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Background: Female condoms are devices used during sexual intercourse as a barrier contraceptive to reduce the risk sexually transmitted infections (STIs) such as HIV, gonorrhea and syphilis. Consistent and appropriate use of condom is the most effective way of preventing HIV/AIDS transmission and unwanted pregnancies. Hypothesis tested was the influence of educational status on female condom & HIV/AIDS knowledge. This study was aimed at determining the knowledge, attitudes, experiences and factors associated with the inconsistent and incorrect use of female condom among sexually active young persons in Western Nigeria.
Materials and Methods: This cross-sectional study was carried out in Ogun State & Ekiti State, Western Nigeria. The target population was sexually active young persons between ages 15 to 40 years, which included people living with HIV/AIDS and female sex workers. A multi-stage sampling technique was used to select 360 respondents who were administered a well-structured pre-tested questionnaire. All data were statistically analyzed, using Statistical Package for the Social Sciences (SPSS) while statistical test of significance was performed using Chi-Square test.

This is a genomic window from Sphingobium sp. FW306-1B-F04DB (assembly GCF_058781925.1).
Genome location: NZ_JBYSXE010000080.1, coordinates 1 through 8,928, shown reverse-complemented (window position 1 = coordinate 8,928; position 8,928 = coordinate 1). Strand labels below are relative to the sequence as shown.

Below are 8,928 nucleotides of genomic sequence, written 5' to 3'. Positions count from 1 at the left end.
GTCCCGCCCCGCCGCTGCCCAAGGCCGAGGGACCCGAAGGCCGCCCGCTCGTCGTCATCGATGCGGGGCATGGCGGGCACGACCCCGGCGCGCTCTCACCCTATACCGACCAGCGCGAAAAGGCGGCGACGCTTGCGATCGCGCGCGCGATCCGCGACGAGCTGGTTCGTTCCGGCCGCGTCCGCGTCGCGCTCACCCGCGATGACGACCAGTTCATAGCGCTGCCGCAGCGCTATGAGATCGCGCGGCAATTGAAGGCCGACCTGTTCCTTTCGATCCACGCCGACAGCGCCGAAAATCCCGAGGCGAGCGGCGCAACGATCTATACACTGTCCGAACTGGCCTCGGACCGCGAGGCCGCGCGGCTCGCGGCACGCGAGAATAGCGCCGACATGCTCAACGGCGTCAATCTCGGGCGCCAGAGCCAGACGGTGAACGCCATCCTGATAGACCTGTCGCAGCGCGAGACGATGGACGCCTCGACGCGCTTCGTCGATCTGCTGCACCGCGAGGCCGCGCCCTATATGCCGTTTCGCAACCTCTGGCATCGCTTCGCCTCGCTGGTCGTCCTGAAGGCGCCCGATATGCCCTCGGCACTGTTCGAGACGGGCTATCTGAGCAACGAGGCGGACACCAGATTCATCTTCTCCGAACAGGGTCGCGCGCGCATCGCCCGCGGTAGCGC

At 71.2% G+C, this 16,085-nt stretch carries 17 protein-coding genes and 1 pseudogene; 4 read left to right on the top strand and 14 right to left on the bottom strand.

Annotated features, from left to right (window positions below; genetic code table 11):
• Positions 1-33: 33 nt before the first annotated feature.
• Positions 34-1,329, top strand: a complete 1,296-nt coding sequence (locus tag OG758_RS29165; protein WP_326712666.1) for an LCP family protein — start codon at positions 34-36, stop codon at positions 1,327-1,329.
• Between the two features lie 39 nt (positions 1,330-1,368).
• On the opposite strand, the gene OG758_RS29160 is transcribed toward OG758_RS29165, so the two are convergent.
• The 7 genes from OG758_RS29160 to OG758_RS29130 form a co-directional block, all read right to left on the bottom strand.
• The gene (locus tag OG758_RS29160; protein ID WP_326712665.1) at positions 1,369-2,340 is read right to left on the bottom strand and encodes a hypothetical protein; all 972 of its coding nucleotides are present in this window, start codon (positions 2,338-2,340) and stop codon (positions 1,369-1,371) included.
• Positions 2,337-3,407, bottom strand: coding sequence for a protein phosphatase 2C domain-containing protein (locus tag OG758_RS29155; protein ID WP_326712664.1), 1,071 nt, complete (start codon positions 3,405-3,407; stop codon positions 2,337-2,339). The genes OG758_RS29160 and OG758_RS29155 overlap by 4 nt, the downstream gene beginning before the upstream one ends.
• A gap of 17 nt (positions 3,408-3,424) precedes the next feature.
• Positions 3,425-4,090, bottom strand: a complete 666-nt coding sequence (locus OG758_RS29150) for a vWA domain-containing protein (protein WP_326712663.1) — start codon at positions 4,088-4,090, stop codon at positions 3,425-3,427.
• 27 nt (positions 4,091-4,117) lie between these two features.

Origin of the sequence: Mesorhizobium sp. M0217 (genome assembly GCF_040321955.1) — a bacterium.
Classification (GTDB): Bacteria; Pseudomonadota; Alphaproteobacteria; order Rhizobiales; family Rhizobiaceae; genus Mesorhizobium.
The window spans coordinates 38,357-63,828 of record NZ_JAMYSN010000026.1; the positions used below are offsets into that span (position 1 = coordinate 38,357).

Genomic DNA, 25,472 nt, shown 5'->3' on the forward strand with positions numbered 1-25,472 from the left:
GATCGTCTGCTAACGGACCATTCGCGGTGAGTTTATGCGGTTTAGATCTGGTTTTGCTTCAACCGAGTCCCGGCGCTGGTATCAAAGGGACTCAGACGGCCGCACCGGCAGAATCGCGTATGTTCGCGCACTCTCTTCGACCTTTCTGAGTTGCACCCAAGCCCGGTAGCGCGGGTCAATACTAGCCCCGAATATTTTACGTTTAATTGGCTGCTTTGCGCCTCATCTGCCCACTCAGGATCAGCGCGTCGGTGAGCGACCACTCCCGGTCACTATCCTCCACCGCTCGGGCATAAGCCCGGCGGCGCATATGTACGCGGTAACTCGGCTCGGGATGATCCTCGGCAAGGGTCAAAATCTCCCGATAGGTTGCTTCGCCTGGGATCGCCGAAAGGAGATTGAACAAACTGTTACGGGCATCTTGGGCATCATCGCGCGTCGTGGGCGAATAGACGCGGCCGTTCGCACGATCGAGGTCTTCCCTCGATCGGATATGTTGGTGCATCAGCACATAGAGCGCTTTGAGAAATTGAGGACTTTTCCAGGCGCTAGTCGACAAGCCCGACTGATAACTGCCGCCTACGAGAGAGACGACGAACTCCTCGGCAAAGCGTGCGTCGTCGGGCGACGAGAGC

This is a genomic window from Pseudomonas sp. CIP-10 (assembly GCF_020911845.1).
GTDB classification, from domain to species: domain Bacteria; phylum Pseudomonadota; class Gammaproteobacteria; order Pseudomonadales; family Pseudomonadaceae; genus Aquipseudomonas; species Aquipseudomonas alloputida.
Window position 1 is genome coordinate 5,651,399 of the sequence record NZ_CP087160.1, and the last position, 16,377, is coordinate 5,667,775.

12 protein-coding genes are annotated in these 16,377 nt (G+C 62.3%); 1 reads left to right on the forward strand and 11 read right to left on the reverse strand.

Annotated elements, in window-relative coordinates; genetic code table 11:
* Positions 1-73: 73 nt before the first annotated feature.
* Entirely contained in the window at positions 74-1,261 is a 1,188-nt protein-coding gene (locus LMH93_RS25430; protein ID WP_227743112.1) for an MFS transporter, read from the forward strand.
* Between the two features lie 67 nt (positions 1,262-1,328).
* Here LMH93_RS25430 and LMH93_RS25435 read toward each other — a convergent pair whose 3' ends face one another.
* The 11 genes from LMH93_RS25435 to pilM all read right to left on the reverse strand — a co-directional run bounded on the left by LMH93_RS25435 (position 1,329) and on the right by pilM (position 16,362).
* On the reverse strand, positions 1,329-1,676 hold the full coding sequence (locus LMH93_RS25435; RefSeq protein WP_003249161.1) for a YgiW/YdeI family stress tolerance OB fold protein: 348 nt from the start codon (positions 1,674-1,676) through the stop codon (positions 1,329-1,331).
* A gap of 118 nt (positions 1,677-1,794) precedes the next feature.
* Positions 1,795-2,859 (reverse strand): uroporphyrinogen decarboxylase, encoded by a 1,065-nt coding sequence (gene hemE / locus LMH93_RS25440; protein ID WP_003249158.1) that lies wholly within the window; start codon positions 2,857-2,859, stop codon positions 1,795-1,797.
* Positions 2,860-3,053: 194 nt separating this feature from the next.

Results: A total of 360 (37 males & 323 females) respondents participated in the study. Most of them were in the age range of 21- 25 years, with the mean age ± SD of 22.94 ± 3.78 years. 24.7% of them know how to use female condom but only 12.8% of them have ever used female condom as against 38.1% that have ever used male condom. Only 4.2% respondents are HIV positive, as 50.3% of the respondents preferred male condom mainly due to accessibility, affordability and easier use.
Conclusion: The knowledge about female condom in this study was average while the attitudes towards its use were not favourable mainly due to the preference for male condom as a result of complaints about female condoms including unavailability, higher cost and insertion difficulty. Thus, there is need to extensively educate the entire populace especially women regarding the misconceptions and social stigma about female condom in order to boost its use.